The trip took 91hours from Muxia to the mouth of the river Barrow in Southern Ireland.  It is about 560 miles so we averaged over 6 knots the whole way as usual (strange when the speedometer always seemed to be up over 7 or 8!)  We only used the engine for the first five hours and the last 1 hour and that was so Ali could make water so as you can imagine he was delighted and so were we to see Ireland!  It certainly was better than the last time when we motored for 3 and a half days in 2-3m side swell.  It hasn’t put us off a long trip in the future as we have been assured (Shirlee) that Biscay is the worst but we will just have to wait and see!
Entrance to the river Barrow - thank goodness for that!

 We had intended to go up the west coast of Ireland but the wind and the waves didn’t want us to go and maybe they knew something we didn’t as when we finally tied up in Waterford and heard lots of live music and saw hundreds of people we found out the ‘Waterford Spraoi’ Sproai is pronounced spree – divine providence or what?!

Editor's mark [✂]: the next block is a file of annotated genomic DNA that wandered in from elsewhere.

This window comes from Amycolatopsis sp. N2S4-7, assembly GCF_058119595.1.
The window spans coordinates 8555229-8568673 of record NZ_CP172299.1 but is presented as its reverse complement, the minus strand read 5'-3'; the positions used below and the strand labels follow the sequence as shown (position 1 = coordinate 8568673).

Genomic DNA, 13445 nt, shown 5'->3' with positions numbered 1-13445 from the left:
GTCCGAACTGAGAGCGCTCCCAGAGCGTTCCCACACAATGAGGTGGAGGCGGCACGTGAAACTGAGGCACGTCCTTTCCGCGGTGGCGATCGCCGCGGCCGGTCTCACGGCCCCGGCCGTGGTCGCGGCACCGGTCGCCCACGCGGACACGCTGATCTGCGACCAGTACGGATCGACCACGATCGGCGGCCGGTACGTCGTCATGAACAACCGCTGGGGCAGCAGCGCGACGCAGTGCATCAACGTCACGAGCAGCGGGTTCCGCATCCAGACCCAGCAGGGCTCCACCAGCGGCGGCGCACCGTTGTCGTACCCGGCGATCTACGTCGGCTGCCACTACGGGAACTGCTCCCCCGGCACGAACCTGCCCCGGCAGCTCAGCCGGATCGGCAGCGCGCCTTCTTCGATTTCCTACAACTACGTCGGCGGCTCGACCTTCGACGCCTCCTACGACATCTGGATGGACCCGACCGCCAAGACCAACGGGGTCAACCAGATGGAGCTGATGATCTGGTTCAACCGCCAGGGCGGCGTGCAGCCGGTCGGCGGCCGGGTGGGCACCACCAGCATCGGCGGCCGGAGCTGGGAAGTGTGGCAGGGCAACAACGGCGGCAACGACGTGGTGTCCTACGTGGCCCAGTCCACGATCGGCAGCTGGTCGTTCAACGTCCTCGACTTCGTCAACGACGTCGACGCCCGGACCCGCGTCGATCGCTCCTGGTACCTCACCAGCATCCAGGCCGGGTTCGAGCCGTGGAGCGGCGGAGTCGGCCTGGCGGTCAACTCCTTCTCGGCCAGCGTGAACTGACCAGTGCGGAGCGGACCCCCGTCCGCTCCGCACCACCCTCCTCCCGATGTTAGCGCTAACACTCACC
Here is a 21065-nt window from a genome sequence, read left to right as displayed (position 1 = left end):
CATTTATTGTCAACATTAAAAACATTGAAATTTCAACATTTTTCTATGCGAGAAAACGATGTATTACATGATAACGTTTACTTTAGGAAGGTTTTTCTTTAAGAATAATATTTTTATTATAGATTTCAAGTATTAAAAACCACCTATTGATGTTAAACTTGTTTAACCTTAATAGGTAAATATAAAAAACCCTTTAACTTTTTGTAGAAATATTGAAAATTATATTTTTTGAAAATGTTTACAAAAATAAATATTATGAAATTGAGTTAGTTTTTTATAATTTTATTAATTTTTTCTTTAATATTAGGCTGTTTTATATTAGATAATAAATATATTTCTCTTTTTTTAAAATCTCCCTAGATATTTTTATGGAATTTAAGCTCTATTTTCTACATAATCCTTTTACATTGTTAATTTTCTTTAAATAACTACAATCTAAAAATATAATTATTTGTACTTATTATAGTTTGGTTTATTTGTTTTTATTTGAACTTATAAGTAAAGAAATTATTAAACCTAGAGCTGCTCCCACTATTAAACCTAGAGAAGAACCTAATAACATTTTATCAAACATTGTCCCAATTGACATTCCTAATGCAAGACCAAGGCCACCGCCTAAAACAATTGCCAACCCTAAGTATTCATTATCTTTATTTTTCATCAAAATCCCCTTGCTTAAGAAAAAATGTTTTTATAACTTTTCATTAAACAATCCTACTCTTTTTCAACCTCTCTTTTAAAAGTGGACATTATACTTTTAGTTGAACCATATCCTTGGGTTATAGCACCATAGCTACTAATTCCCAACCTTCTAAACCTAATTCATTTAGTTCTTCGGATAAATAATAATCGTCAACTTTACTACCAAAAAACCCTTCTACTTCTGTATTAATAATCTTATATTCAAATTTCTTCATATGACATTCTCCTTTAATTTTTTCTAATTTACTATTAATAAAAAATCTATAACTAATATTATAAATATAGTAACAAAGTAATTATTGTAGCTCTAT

Porto to Muxia the last of mainland Europe :-(

Very reluctantly we decided to leave Douro Marina in Porto and head north into the mist in the afternoon rather than fog. We shortened our sights for this trip as we had decided maybe to motor all night up to Spain - but when we realised our autopilot was broken and there was no wind for the wind vane to steer and we would have to hand steer to where ever we were going..... And it was my birthday which I didn’t want to spend motoring in the gloom all night! We got across the entrance to Lexioes harbour without coming to grief under the bow of any large boats in the fog which was a relief. I say fog as although it had looked quite clear from the marina as soon as we got out past the breakwater at the end of the river the fog very quickly came back down.